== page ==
Howard Wang, a former analyst at Ray Dalio’s Bridgewater Associates LP, says most hedge fund performance mirrors the broader market, failing to justify the high fees collected.
That’s why Convoy Investments LLC, the global macro fund he started in November with former Bridgewater software engineer Robert Wu, isn’t charging a performance fee to investors and only a 1.25 percent management fee, he said. The New York-based firm will even manage money pro bono for foundations and underfunded pensions for up to 25 percent of the firm’s assets.
“It’s refreshingly honest,” said Simon Lack, founder of investment firm SL Advisors and the author of The Hedge Fund Mirage: The Illusion of Big Money and Why It’s Too Good to Be True. “There’s some really talented people who do a good job and earn the fees they get, but across the industry there’s a lot of funds that charge fees they probably don’t deserve.”
Wang is betting his offer will hit a nerve with investors who have been paying an average of 1.5 percent of assets and 18 percent of profits, according to Hedge Fund Research Inc., for hedge funds that in aggregate have trailed the U.S. benchmark stock index for more than five years. The $59.1 billion Massachusetts Pension Reserves Investment Management Board has been trying to strike a harder bargain with funds to cut fees, a move that it estimates may yield savings of $7 million for each $100 million invested.
Veteran managers have also weighed in on the $2.7 trillion marketplace. Billionaire Stan Druckenmiller, who produced annual returns averaging 30 percent for more than two decades last year called the industry’s results a “tragedy” and questioned why investors pay hedge-fund fees for annual gains closer to 8 percent.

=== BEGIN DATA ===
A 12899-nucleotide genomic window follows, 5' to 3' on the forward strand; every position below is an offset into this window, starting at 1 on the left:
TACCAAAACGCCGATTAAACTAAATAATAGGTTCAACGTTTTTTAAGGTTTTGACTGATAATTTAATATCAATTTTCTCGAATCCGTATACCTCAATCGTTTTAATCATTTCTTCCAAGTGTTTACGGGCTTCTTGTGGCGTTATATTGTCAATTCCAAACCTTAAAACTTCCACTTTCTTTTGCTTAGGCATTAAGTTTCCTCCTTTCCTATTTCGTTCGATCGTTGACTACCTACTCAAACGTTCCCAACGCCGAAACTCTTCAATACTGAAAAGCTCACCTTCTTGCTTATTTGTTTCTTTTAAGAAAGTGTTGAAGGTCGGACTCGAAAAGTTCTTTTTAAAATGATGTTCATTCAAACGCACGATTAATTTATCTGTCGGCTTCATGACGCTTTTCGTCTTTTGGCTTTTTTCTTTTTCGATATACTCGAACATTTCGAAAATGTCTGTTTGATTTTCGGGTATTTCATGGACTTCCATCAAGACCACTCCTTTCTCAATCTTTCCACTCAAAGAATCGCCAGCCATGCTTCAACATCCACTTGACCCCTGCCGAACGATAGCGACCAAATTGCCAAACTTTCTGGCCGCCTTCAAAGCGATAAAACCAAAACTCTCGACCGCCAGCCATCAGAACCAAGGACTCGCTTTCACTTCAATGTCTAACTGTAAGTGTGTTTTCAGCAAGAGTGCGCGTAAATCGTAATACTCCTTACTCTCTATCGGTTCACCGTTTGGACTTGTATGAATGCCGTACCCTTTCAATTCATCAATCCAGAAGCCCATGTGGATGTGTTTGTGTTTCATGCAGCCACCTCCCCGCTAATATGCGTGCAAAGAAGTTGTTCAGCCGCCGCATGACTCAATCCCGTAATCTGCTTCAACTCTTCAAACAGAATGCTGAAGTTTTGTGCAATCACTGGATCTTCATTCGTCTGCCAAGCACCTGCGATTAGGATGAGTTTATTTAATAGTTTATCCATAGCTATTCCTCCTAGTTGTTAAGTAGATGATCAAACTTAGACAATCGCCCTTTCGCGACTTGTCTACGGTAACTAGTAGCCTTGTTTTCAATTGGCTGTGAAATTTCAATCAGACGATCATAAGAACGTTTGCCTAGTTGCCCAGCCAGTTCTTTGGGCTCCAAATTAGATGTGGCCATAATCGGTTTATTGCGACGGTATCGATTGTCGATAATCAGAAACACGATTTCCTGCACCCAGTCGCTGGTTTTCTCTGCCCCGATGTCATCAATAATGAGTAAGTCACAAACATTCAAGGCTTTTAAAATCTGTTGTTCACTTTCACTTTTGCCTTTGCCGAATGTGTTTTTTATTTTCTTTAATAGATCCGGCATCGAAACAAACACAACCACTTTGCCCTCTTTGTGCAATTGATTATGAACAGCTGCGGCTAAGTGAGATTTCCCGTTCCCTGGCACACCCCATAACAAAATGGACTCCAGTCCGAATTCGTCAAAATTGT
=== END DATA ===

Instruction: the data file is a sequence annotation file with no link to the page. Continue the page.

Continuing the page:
“Many hedge funds simply repackage or lever cheap benchmark indices and sell it as expensive outperformance,” Wang, 28, said. “While true uncorrelated active management is more valuable than ever, investors need to make sure they are getting what they pay for.”
Convoy explicitly structured a portion of its strategy to contain beta exposure, or performance in line with the market, said Wang. It currently manages internal and friends-and-family money and is seeking to raise as much as $200 million. The fund requires a minimum investment of $500,000, Wang said, lower than the standard $1 million.
Wang worked for $160 billion Bridgewater from 2008 to 2012 and was an analyst on the investment team for the Westport, Connecticut-based firm’s $80 billion All Weather strategy. Wu, 32, worked at Bridgewater from 2007 to 2010 on the operations team.
Wang said for the industry to keep growing fees should come down. Managers are lured by high performance fees to take unnecessary risk in order to gain outsized profits, a gamble that can be particularly dangerous in a low interest-rate environment where expected returns have decreased to about 5 percent versus as much as 10 percent.
The Convoy Funds LP, which bet on and against diversified holdings of stocks, bonds, commodities and currencies, rose 10 percent this year through June and returned an annualized 14 percent since starting in November. The strategy aims to post annual returns of 10 percent. Comparatively, macro managers gained 1 percent this year through the same period and hedge funds on average have climbed 2.5 percent, according to data compiled by Bloomberg.
Some allocators to hedge funds, who boosted capital to an eighth-consecutive quarterly record in the second quarter, aim to mainly pay for alpha, or returns that exceed benchmark indexes. Massachusetts PRIM’s campaign to cut costs in its hedge-fund investments is paralleled by other pensions, including the State of Wisconsin Investment Board, which requires the system to keep at least 70 percent of a fund’s return after subtracting factors such as beta exposure before it pays fees.
Clients have made progress bringing fees down from what was the long-standing norm of a 2 percent management fee plus 20 percent of profits. The structure helped make billionaires out of top-performing managers including Dalio, Appaloosa Management LP’s David Tepper and Paulson & Co.’s John Paulson, who were among last year’s highest-earning investors. It’s also made some less successful managers small fortunes.
“Investors continue to pay fees that are too high and they’ll probably do that for a while longer,” Lack said. “Fees should probably be more differentiated than they are.”